Artistic vistas of the black experience

Critic's Corner//Art

Art Column

November 08, 2006|By Glenn McNatt | Glenn McNatt,SUN ART CRITIC

If African-Americans don't buy artworks by African-American artists, who will?

A decade ago, that question prompted a group of black collectors in Washington to join together to share their knowledge and experience.

They wanted to create a forum where they could discuss African-American art, make group visits to artists' studios and find ways to support local artists, dealers and visual arts programs.

The fruits of their efforts are on display this month in Holding Our Own, a lovely exhibition of African-American artworks owned by members of the Collectors Club of Washington at the University of Maryland University College in Adelphi.

The show includes paintings, sculptures and works on paper by many of the acknowledged African-American masters, including Jacob Lawrence, Romare Bearden, Elizabeth Catlett, Augusta Savage, Dox Thrash, Sam Gilliam and Alma Thomas.

Bearden, for example, is represented by a somewhat mischievous but delightful watercolor collage titled Nude in Black (1975).

The diminutive work, fashioned from Bearden's signature collaged and painted cutouts of magazine illustrations, depicts a mother, father and child gathered around a humble kitchen table in an unpretentious urban apartment - perhaps an oblique reference to Henry O. Tanner's iconic The Thankful Poor (1894).

Through an open doorway on the right, however, one catches a glimpse of a reclining black nude who looks as if she might just have stepped out of the pool in one of Ingres' luscious paintings of the Turkish bath. Her presence adds an unexpected fillip of what Matisse called "luxe, calme et volupte" to this otherwise quotidian mise-en-scene.

James L. Wells was a master printmaker and pioneering figure of the Harlem Renaissance who influenced generations of black artists in his classes at Howard University in Washington.

In this show, Wells is represented by a beautiful linocut of a woman's face set against an abstract background of tropical flowers and plants.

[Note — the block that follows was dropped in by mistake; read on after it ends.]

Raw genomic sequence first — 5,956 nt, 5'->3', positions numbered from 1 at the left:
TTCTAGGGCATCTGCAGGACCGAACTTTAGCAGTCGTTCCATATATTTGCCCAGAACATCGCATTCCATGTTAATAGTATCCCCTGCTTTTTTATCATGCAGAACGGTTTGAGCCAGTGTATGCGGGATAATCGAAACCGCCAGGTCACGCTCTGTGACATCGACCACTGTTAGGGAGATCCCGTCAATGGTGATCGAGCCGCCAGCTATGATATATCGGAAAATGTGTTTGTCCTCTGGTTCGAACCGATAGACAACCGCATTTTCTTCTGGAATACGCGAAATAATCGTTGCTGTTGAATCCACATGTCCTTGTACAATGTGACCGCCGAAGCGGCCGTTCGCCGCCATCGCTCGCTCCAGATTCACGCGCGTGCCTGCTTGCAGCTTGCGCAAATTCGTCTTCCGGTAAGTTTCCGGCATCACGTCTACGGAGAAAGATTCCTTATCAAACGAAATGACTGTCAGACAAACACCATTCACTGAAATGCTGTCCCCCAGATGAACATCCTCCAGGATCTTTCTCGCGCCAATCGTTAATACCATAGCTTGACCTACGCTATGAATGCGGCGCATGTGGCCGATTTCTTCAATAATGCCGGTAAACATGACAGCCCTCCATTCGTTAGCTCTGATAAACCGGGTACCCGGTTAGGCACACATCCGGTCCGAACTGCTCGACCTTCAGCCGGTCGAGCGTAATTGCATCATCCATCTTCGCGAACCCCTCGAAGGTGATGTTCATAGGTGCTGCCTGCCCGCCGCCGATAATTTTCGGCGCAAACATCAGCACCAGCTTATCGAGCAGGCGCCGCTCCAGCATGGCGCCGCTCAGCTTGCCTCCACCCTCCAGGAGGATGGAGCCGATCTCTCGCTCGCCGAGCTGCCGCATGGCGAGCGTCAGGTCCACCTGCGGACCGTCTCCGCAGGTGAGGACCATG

Wells' African Fantasy (1931) clearly shows the influence of Matisse and Gauguin, but it also looks forward to the exuberant "Afro-Deco" style of later black artists such as Baltimore sculptor Tom Miller and Washington painter James Phillips. Its presence here recalls how much the artists of the Harlem Renaissance owed to the early 20th-century European modernists, whose use of abstraction was embraced by black artists as a liberating tool for creating a new image of the African experience in America.

The show also includes works by many lesser-known but historically significant artists who have carried on the decorative traditions of the Harlem Renaissance to the present day.

Among these latter Harlem Renaissance-inspired artists are Camille Billops, Sheila Crider, Evangeline J. "E.J." Montgomery, Richard Mayhew, Margo Humphrey, Michael Platt, Lou Stovall and John Biggers.

Montgomery, who also serves as an adviser to the collectors' group, is best known for her innovative and colorful works on paper, many of which take the form of abstract drawings.

In the present show, however, she's represented by a striking depiction of Ibeji dolls, ceremonial objects that are made upon the birth of twins in the Yoruba culture of Nigeria. The dolls are rendered against a dark blue background decorated with cowrie shells.

In its subtle blend of figurative and abstract elements, its references to the African past and its masterful technique, the work sums up an 80-year-long tradition of black artmaking since the Harlem Renaissance that remains as vital as ever as an expression of the African-American experience.

Holding Our Own: Selections from the Collectors Club of Washington runs through Jan. 7 in the Arts Program Gallery at University of Maryland University College, 3501 University Blvd. E. in Adelphi. Call 301-985-7937 or go to

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